Nanoparticles are all the rage for a variety of different applications, ranging from treatments for cancer to use in automobile sensors. Trouble is, the manmade nanomorsels have been raising concern about side effects in humans and the environment.
A University of Missouri research team has devised a method for creating nanoparticles that don’t have negative side effects. And the work has garnered the scientists international recognition.
The team found that when you submerge gold salts into water and then add soybeans, gold nanoparticles are created. The procedure is simple but can be used in creating very complex nanoengineered components.
The beauty of this green process, created by the head Missouri researcher Kattesh Katti, is that it doesn’t involve the use of any synthetic chemicals, so no toxic waste is generated.
|The versatile midwestern soybean – first used
for food and feed, then for fuel, and now they
are also promising nanotech building blocks.
The water pulls out a phytochemical from the soybeans that is effective in reducing the gold to nanoparticles.
Another phytochemical from the soybean also interacts with the nanoparticles and helps stabilize them so that they don’t fuse with nearby particles. The research work was supported by the National Cancer Institute.
The soybean-inspired extraction is just one of the ways by which life sciences and new engineering processes will converge over the next several years. This is likely to open a broad range of opportunities for startups and large companies looking to reduce their carbon footprint and boost energy efficiency across business units.
Another notable effort is underway some 1,500 miles to the west of Missouri. Researchers at the Biodesign Institute at Arizona State University have started putting the micromachinery of living cells to work to create nanostructures inside of a living cell.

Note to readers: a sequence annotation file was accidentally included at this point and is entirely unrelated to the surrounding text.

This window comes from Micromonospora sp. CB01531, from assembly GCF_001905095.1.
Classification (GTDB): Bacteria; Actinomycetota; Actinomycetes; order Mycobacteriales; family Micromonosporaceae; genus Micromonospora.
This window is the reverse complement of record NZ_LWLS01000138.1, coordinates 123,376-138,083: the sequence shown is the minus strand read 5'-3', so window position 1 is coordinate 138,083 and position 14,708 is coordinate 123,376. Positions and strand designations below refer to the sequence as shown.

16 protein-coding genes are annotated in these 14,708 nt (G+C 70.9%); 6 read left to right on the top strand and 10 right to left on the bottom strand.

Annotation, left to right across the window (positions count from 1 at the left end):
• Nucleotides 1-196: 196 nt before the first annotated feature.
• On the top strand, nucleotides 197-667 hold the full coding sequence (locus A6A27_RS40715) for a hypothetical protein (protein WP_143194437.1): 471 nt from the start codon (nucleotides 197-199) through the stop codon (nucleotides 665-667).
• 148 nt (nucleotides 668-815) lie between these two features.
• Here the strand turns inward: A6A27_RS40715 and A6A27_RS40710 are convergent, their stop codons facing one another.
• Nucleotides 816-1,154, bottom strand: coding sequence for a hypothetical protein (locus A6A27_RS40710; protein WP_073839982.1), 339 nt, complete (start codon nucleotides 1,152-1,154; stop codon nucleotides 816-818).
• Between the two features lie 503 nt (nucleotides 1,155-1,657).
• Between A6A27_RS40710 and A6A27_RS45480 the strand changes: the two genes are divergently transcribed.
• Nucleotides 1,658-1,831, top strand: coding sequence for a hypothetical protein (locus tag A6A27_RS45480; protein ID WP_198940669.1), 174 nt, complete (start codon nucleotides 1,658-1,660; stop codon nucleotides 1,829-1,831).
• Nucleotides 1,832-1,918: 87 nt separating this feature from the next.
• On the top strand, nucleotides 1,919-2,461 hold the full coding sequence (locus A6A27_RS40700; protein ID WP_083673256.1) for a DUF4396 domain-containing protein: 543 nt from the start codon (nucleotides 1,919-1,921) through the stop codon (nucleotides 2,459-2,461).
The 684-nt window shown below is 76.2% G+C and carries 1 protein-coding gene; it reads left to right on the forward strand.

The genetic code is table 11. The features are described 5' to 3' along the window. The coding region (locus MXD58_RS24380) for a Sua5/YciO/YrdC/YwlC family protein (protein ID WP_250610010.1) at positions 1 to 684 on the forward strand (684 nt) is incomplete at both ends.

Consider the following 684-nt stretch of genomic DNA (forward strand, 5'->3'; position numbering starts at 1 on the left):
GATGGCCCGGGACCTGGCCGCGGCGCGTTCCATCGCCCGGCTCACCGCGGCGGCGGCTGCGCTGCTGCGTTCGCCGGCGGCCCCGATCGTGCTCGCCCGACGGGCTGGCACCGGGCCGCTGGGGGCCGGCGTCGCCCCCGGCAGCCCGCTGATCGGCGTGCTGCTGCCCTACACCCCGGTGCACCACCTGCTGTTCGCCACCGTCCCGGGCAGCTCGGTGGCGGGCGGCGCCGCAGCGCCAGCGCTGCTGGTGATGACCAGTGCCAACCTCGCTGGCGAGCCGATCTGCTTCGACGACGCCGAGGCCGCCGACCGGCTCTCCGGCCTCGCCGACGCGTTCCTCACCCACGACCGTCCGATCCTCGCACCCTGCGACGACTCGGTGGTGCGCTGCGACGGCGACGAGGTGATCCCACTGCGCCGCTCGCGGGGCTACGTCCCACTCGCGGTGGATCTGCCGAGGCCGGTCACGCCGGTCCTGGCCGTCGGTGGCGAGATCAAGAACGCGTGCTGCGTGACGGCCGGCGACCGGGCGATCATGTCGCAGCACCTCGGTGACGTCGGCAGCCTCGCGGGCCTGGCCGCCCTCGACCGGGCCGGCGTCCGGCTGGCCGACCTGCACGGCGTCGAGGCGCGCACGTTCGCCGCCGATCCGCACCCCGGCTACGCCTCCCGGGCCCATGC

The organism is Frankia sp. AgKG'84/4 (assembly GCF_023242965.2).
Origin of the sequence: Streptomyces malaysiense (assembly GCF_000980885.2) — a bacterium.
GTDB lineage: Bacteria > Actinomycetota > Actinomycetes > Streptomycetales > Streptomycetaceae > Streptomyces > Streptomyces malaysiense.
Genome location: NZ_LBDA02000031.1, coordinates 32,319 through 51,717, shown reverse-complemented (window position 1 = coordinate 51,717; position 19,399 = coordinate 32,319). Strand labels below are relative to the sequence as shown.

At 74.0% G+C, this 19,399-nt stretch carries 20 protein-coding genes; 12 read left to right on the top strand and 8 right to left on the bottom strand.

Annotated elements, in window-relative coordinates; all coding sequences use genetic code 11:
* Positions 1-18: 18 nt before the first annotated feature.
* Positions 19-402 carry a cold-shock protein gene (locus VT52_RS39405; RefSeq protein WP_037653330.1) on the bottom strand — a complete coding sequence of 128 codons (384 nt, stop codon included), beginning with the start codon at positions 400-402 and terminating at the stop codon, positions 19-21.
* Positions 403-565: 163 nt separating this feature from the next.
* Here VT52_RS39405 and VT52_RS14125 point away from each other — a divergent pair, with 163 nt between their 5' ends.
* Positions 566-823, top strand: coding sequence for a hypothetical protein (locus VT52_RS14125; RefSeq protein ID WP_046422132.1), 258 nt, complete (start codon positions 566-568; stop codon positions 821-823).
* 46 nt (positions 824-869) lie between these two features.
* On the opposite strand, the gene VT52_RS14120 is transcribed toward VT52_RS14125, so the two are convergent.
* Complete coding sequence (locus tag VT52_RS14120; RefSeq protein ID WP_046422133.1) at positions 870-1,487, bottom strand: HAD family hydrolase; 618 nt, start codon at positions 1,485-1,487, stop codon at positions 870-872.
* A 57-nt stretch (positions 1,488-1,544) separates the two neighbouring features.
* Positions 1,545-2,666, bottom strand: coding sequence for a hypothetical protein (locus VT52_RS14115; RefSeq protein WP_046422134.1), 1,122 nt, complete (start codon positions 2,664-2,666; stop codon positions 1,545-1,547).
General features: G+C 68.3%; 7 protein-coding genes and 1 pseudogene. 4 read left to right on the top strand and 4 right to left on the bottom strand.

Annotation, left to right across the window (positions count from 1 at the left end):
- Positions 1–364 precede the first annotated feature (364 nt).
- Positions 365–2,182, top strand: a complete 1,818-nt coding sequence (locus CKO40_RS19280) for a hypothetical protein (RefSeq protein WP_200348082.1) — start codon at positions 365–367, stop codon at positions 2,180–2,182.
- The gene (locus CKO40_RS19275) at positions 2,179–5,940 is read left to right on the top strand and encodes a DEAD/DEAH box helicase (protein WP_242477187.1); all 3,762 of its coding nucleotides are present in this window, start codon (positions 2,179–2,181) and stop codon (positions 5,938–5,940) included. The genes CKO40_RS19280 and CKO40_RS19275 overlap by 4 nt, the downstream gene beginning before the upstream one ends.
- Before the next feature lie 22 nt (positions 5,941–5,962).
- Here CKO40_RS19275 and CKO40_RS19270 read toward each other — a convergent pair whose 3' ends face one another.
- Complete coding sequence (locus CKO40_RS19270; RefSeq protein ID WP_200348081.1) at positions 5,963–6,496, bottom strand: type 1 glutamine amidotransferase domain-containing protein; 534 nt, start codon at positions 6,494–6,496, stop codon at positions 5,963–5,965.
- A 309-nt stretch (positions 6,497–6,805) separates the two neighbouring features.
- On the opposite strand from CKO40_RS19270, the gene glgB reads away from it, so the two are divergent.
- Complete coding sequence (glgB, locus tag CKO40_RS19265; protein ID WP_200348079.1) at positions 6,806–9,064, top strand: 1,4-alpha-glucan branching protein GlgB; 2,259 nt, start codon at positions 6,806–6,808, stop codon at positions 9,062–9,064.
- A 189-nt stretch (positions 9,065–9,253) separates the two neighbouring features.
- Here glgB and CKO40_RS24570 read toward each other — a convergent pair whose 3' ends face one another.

More specifically, the focus of the research is to use what is known as structural DNA nanotechnology, which gathers up molecular building blocks of DNA and allows for other different chemical components to be wrapped into the assembled structure.
What this work promises to do is overcome some of the shortcomings of having to chemically synthesize all of the material used in DNA nanotechnology from scratch. To date, it has strictly been a test tube science, where researchers have developed many toolboxes for making different DNA nanostructures to attach and organize other molecules, including nanoparticles and other biomolecules.
The researchers recognize that they’re still at the early stages of this work and need to test the tolerance limits for how much artificial DNA can be handled by the cellular machinery. No doubt there is a great deal of interest in this line of research, which could lead to some very intriguing opportunities. Lee Bruno